Jeffrey Palmer’s thoughtful documentary, N. Scott Momaday: Words From a Bear premiered at the 2019 Sundance Film Festival and recently aired as a part of the PBS “American Masters” series. Palmer’s documentary spotlights Momaday’s resounding voice whose vibrant depictions of myth and personal experience became the founding influence of the Native American Renaissance and inspired countless Native American artists and various political movements. The film weaves together an insightful sense of magical realism with historical commentary and visually stunning representations of the expansive landscape of New Mexico and the Great Plains. It also serves as a reminder of the urgency to keep oral storytelling alive alongside other more privileged forms of narrative expression to better understand the human existence, the origin of specific identities, and the function of collective memory.
Jeffrey Palmer is a Kiowa filmmaker and media artist. His short films have screened at the Sundance Film Festival, Hot Docs, The Seattle International Film Festival, and many others around the world. He has received awards and recognition from ITVS, JustFilms/Ford Foundation, Sundance Institute Creative Producers Lab, Sundance Institute Native Program Lab fellowship, and Firelight Media Documentary Lab Fellowship.
I talked to Jeffrey Palmer about his new film, discussing what led him to this project, his filmmaking style, and how he relates his own experiences and identity to the process of profiling N. Scott Momaday.
Lora Maslenitsyna: First of all, Words from a Bear lyrically illustrates N. Scott Momaday’s life and perspective, and just as importantly, grants another platform from which to amplify his voice to a greater audience. What specifically drew you to telling his story, and how do you think the visual storytelling of documentary film works together with traditions of oral storytelling and written storytelling?
Jeffrey Palmer: Well, first and foremost, we are both members of the Kiowa Tribe of Oklahoma. I wanted to tell a story about Kiowa people, utilizing the words and thoughts of N. Scott Momaday. He was the catalyst. His words, stories, and of course his voice, provided the magical ingredients for the visual. From a documentary standpoint, I think the mixture oral storytelling and written storytelling pushes the genre into new and exciting spaces. As Native people, our oral traditions are historical, passed down generation to generation through storytelling. Many of these stories have been written as well, but it is the telling that is most effective. Incorporating layers of history, testimony, and magical realism is what makes good documentary filmmaking, I believe. That’s good storytelling.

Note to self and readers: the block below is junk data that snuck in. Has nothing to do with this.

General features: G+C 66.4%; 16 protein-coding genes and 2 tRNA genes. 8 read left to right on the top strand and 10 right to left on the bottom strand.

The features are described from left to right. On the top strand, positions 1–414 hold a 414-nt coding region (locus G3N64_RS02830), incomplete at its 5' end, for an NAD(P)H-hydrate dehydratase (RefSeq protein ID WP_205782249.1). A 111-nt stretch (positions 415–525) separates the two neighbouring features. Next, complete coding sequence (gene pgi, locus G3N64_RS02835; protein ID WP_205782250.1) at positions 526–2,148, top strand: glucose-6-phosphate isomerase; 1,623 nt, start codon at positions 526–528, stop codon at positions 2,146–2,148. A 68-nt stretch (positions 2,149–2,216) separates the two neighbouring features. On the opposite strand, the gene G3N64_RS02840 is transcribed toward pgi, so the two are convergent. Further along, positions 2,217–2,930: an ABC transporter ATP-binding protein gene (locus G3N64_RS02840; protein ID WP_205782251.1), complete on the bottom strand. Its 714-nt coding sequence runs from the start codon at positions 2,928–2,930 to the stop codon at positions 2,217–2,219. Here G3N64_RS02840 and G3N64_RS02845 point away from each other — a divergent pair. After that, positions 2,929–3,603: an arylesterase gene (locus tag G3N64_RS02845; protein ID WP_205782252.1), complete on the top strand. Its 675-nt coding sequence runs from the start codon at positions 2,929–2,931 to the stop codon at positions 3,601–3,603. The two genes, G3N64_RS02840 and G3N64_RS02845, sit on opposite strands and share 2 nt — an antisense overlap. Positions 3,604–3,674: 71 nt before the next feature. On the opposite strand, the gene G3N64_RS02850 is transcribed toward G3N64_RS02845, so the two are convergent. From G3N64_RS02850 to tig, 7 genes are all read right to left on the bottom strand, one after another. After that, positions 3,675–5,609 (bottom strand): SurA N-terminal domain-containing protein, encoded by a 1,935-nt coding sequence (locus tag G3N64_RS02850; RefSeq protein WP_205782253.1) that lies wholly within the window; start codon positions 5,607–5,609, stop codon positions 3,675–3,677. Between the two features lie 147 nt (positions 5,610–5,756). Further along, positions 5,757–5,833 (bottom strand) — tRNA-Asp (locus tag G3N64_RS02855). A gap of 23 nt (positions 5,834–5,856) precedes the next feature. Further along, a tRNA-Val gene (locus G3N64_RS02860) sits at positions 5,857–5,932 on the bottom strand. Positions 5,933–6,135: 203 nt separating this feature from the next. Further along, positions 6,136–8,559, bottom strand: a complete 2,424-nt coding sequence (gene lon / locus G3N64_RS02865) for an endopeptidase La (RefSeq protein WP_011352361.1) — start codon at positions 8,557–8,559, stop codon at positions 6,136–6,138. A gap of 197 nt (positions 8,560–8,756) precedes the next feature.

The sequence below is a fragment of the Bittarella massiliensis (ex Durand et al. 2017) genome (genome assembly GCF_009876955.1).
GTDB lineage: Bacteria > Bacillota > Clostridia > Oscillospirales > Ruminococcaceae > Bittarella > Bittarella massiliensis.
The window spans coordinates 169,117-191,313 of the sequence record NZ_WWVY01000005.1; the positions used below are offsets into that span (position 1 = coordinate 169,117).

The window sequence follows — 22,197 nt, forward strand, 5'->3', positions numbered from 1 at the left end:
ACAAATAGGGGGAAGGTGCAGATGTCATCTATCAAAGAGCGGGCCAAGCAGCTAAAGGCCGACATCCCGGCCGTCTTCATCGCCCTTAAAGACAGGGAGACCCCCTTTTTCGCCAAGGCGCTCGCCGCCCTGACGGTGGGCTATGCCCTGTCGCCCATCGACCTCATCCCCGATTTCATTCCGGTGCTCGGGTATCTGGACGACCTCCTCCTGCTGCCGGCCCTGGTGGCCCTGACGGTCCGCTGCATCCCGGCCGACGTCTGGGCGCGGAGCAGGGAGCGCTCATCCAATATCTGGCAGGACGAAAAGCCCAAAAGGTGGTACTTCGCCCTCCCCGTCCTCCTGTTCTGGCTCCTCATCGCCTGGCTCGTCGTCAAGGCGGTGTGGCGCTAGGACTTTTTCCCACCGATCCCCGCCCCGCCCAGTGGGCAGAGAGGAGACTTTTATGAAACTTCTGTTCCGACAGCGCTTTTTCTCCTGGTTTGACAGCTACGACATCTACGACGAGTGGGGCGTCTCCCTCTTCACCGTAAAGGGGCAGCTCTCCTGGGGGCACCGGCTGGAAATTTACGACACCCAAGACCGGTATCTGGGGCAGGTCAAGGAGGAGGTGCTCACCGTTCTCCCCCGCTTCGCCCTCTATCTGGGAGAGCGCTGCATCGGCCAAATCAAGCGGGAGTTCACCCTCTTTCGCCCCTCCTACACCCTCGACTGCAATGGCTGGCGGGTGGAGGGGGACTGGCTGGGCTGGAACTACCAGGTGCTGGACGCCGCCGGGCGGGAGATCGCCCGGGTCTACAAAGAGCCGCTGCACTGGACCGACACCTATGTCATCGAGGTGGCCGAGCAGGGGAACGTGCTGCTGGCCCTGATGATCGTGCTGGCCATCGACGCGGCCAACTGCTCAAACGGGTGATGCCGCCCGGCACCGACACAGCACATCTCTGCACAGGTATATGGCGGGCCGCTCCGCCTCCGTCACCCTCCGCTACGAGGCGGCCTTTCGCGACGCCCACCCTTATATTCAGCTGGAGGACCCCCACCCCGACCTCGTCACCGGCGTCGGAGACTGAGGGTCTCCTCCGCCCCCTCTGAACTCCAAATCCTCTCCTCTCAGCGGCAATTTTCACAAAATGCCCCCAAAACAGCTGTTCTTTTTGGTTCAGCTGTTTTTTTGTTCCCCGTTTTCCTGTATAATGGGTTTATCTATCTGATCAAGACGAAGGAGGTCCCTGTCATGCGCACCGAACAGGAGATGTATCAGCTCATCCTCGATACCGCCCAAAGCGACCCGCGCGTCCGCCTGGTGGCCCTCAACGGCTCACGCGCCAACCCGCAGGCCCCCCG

LM: In the film, Momaday says that “[His] whole life has been a story of gathering [himself] in terms of [his] ancestry. The Kiowa part of it is crucial to [him].” Since you are also Kiowa, do you relate to Momaday’s journey, and did it affect the direction of this film?
JP: Absolutely! It was a journey of gathering my own history, a coming home of sorts. In making this film, I believe I found myself. Native people often have to leave their families, their homes, to go out into the world and find work, study, become members of American society. Some of us spend years away from our traditions, ceremonies, language, and knowing our relatives. I think Scott and I shared a similar experience of diaspora in our studies and work as artists, away from our homeland. I think we both made it a priority in our works, to utilize our experiences as a way to reclaim our identity and understand ourselves.
LM: When discussing his painting style, Momaday says that “realism is, to me, less interesting than something very stylized.” Do you feel the same way? Considering that documentary draws on the realist tradition, how does your perspective influence your filmmaking style?